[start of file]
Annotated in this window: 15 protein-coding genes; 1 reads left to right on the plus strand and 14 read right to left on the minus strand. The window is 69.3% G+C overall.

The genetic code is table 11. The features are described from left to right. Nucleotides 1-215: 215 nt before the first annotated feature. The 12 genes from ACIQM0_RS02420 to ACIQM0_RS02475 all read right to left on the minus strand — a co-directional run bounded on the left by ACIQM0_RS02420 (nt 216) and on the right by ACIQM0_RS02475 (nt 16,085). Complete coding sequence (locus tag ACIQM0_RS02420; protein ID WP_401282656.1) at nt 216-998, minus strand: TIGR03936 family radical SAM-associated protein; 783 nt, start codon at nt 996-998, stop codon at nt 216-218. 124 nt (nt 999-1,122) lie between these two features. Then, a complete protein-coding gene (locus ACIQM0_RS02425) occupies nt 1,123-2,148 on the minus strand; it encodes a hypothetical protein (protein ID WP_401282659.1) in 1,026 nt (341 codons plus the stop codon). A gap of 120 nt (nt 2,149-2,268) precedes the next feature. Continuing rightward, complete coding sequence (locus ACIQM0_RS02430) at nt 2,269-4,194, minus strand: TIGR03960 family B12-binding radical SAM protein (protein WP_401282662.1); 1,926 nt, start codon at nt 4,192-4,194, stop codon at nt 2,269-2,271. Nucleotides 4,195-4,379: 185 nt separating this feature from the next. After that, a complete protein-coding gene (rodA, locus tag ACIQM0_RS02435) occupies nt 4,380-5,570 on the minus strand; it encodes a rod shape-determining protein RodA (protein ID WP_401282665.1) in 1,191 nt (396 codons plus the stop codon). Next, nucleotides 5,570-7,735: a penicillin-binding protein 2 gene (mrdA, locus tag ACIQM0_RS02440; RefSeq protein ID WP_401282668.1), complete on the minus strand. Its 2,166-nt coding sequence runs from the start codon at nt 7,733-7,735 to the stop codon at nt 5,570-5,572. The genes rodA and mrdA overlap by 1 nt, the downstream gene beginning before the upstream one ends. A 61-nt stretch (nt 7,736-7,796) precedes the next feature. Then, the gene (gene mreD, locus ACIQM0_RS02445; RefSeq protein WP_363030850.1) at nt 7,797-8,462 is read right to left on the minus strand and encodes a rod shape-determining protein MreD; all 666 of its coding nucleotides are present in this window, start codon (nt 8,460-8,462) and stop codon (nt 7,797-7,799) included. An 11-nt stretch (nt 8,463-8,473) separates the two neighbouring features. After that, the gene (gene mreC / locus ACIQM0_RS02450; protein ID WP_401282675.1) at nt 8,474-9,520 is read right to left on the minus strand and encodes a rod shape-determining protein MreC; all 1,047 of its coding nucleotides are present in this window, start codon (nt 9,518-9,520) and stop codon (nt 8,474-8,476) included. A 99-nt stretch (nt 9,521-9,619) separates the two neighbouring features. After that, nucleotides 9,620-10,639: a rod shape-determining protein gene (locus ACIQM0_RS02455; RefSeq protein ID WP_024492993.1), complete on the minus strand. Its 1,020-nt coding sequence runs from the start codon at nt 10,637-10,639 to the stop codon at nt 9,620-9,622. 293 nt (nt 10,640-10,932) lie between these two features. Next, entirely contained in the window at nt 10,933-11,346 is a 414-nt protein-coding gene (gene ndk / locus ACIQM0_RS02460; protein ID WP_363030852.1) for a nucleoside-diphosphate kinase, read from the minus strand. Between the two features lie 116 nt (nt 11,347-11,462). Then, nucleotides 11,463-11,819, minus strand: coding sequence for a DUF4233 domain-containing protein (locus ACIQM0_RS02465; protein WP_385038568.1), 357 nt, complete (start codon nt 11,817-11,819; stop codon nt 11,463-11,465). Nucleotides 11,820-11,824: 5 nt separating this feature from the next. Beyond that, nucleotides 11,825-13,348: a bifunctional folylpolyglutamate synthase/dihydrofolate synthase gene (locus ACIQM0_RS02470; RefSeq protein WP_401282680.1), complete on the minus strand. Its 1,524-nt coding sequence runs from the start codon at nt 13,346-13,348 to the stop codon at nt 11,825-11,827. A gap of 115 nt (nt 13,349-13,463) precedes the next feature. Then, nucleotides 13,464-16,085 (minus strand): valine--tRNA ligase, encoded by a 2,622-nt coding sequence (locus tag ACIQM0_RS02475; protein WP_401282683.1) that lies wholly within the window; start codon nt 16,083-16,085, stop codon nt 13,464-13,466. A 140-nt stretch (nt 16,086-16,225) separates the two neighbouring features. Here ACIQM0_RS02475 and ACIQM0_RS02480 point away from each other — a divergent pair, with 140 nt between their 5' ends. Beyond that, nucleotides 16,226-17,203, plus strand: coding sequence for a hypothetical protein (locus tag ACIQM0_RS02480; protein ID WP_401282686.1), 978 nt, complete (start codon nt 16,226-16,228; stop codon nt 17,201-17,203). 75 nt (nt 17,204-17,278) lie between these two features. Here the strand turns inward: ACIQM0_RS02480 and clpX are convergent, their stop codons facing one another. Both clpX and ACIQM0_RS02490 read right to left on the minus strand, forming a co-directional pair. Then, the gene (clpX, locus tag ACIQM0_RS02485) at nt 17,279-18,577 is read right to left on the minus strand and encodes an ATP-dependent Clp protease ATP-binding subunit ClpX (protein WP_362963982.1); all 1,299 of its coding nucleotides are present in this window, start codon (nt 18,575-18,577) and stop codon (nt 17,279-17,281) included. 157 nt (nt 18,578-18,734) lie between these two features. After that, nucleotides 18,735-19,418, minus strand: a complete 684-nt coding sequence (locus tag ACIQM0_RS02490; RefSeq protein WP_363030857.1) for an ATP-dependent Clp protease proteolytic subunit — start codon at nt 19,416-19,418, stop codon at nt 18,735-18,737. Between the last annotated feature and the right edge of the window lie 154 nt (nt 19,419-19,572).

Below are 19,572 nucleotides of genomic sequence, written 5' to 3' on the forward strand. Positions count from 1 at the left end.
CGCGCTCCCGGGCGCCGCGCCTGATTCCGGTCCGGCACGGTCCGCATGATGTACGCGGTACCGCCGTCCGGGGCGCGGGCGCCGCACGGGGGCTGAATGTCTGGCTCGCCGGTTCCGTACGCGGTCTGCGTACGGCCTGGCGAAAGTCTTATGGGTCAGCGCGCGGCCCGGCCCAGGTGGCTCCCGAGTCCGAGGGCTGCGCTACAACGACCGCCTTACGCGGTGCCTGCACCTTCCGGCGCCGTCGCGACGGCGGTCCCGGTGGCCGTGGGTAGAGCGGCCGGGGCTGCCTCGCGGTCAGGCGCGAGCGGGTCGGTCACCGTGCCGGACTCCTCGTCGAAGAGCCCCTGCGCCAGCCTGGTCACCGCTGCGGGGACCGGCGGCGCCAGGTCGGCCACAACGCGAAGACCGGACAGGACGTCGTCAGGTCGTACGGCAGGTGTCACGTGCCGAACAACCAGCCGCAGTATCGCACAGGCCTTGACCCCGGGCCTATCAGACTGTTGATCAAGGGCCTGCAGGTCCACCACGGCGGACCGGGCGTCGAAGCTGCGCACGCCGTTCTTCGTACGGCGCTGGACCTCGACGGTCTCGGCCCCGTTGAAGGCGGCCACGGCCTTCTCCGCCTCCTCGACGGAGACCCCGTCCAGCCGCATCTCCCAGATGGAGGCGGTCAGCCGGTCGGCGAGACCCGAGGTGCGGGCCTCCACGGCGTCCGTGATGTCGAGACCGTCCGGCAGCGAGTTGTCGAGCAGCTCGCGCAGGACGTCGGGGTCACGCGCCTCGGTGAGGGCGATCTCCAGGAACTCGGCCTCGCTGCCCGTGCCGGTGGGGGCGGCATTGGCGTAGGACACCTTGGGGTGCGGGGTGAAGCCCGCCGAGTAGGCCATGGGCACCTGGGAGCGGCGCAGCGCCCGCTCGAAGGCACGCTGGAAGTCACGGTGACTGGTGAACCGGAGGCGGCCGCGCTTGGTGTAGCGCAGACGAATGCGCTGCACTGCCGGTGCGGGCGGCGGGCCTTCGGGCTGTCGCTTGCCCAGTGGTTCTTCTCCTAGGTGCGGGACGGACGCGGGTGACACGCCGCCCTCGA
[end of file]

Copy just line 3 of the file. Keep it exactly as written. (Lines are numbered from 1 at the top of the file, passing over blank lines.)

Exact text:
Below are 19,572 nucleotides of genomic sequence, written 5' to 3' on the forward strand. Positions count from 1 at the left end.